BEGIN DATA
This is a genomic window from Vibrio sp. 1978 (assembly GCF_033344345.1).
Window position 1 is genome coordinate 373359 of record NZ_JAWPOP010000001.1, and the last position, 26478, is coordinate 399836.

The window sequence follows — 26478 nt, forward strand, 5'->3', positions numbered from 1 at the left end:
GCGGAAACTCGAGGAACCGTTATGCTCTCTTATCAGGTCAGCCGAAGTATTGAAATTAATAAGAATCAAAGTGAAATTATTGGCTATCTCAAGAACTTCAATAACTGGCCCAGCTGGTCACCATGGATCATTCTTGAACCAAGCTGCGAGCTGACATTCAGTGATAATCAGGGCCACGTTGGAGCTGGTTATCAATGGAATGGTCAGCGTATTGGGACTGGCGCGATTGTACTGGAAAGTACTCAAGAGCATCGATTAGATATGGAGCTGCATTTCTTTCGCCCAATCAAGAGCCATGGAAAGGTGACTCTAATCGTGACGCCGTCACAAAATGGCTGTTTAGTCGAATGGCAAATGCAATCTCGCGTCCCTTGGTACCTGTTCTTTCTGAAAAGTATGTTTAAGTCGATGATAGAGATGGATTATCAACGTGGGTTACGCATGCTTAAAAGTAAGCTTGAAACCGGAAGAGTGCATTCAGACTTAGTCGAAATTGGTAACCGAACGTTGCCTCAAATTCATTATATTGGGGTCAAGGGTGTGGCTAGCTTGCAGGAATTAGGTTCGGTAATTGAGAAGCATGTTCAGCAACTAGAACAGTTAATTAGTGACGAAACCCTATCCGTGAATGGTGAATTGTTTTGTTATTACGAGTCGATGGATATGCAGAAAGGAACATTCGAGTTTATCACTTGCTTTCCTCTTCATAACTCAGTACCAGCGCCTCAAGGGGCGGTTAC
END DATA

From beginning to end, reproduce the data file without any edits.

This is a genomic window from Vibrio sp. 1978 (assembly GCF_033344345.1).
Window position 1 is genome coordinate 373359 of record NZ_JAWPOP010000001.1, and the last position, 26478, is coordinate 399836.

The window sequence follows — 26478 nt, forward strand, 5'->3', positions numbered from 1 at the left end:
GCGGAAACTCGAGGAACCGTTATGCTCTCTTATCAGGTCAGCCGAAGTATTGAAATTAATAAGAATCAAAGTGAAATTATTGGCTATCTCAAGAACTTCAATAACTGGCCCAGCTGGTCACCATGGATCATTCTTGAACCAAGCTGCGAGCTGACATTCAGTGATAATCAGGGCCACGTTGGAGCTGGTTATCAATGGAATGGTCAGCGTATTGGGACTGGCGCGATTGTACTGGAAAGTACTCAAGAGCATCGATTAGATATGGAGCTGCATTTCTTTCGCCCAATCAAGAGCCATGGAAAGGTGACTCTAATCGTGACGCCGTCACAAAATGGCTGTTTAGTCGAATGGCAAATGCAATCTCGCGTCCCTTGGTACCTGTTCTTTCTGAAAAGTATGTTTAAGTCGATGATAGAGATGGATTATCAACGTGGGTTACGCATGCTTAAAAGTAAGCTTGAAACCGGAAGAGTGCATTCAGACTTAGTCGAAATTGGTAACCGAACGTTGCCTCAAATTCATTATATTGGGGTCAAGGGTGTGGCTAGCTTGCAGGAATTAGGTTCGGTAATTGAGAAGCATGTTCAGCAACTAGAACAGTTAATTAGTGACGAAACCCTATCCGTGAATGGTGAATTGTTTTGTTATTACGAGTCGATGGATATGCAGAAAGGAACATTCGAGTTTATCACTTGCTTTCCTCTTCATAACTCAGTACCAGCGCCTCAAGGGGCGGTTAC